Competency-Based Education: Definitions and Difference Makers

By Janice Walton and Mary Ryerse (Updated December 2021)

Across the country, there is a growing movement to transition away from seat-time and move towards a flexible structure that allows students to progress in their learning after they have demonstrated mastery, which is oftentimes at their own pace. This movement, which extends well beyond issues of time and pace, is known as competency-based education (CBE). Numerous organizations, states, districts and schools have taken the steps to begin implementing CBE within their own contexts.

In this blog, we aim to capture a sampling of CBE definitions and difference makers. It is important to note that — as with any impactful, complex and relatively new approach — there are a variety of perspectives on the topic. We share this information with a humble recognition that, as a field, we are early in the shift from time-based to learning-based as the key milestones in education, or where “learning is constant, and time is the variable.” Early models within competency-based education fall along a continuum from constructivist educators that advocate project-based learning and teacher judgements to those seeking more consistent and scalable approaches. The section that follows introduces leading definitions of competency-based education and related concepts with an effort to hold in tension the benefits of authenticity and agency as well as merits of consistency, comparability, and portability.

We believe that, through continued progress, the goals of those who advocate for a constructivist, project-based approach and those who want to ensure scalability, portability, rigor and consistency can be merged.

Defining Competency-Based Education

Arguably, most widely used definition has been established by iNACOL, an international non-profit dedicated to catalyzing “the transformation of K-12 education policy and practice to advance powerful, personalized, learner-centered experiences through competency-based, blended and online learning” and CompetencyWorks, a project of iNACOL dedicated to providing information and knowledge about K-12 competency education.

Both organizations, together with 100 leaders in competency education, came together in 2011 to develop a working definition of competency-based education which encompasses five elements:

Each of these elements is further articulated in the report excerpt What is Competency Education?, and summarized below:

  1. Students advance upon demonstrated mastery. Moving towards mastery allows students to potentially spend more time working in those areas that are more difficult for them. They may even advance beyond grade level in some domains, while taking more time in those that are more challenging. Mastery also allows the teacher to focus assistance on where students need the most help while also ensuring they learn what is needed to advance to the next level of learning.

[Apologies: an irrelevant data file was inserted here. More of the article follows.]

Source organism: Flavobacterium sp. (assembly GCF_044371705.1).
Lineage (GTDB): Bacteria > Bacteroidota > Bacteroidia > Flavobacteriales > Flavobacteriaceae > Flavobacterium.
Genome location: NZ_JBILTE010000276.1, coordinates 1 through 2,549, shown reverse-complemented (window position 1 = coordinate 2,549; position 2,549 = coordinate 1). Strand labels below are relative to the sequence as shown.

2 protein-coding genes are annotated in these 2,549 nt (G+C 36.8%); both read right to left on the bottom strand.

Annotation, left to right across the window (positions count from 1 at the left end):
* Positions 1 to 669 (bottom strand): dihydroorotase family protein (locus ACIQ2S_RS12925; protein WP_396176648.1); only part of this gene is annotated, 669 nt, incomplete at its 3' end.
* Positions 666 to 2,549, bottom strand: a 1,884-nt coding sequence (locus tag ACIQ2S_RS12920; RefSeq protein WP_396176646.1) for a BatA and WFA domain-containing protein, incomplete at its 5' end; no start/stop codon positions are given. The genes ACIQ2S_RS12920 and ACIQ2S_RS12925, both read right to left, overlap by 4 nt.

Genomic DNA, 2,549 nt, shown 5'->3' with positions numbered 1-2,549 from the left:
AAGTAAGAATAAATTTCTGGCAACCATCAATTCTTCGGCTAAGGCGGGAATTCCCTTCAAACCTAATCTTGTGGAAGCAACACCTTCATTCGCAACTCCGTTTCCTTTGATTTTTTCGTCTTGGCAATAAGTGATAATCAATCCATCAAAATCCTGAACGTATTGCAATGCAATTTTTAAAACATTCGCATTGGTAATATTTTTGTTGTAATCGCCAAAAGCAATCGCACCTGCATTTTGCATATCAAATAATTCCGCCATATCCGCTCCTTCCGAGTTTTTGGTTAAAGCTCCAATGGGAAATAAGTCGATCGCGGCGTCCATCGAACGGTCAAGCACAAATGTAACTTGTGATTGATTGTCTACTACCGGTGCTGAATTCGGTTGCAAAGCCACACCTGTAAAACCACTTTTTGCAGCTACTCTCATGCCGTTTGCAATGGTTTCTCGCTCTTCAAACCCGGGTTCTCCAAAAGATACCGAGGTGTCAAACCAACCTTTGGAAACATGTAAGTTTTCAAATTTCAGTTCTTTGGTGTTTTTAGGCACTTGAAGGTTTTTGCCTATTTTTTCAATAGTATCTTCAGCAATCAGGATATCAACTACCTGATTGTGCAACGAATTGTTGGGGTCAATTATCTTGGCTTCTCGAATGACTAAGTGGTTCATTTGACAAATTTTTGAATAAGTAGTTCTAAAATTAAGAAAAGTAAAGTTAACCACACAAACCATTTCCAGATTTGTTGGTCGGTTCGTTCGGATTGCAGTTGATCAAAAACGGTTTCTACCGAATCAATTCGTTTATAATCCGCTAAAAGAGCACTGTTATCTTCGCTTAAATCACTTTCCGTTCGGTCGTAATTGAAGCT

2. Competencies include explicit, measurable, transferable learning objectives that empower students. With greater transparency in learning objectives, students have greater ownership over their education and increased opportunity for choice in how they learn and how they demonstrate their learning. In this process, teachers also collaborate more with students as they increase their intentionality on what they want students to know and be able to do.
  3. Assessment is meaningful and a positive learning experience for students. Formative assessments are emphasized so teachers better understand where students have misconceptions, and students receive the feedback they need to improve.
  4. Students receive timely and differentiated support based on their individual learning needs. Flex time during the day is provided for students to receive additional instructional support and ensure misconceptions are addressed quickly. For example, when students don’t complete a course, they focus on the specific skills they need to develop rather than retake the entire course.
  5. Students develop and apply a broad set of skills and dispositions. Students actively learn and apply critical-thinking and problem-solving skills along with the “critical skills of communication, collaboration and cultural responsiveness to help them work in ever-changing, diverse workplaces.”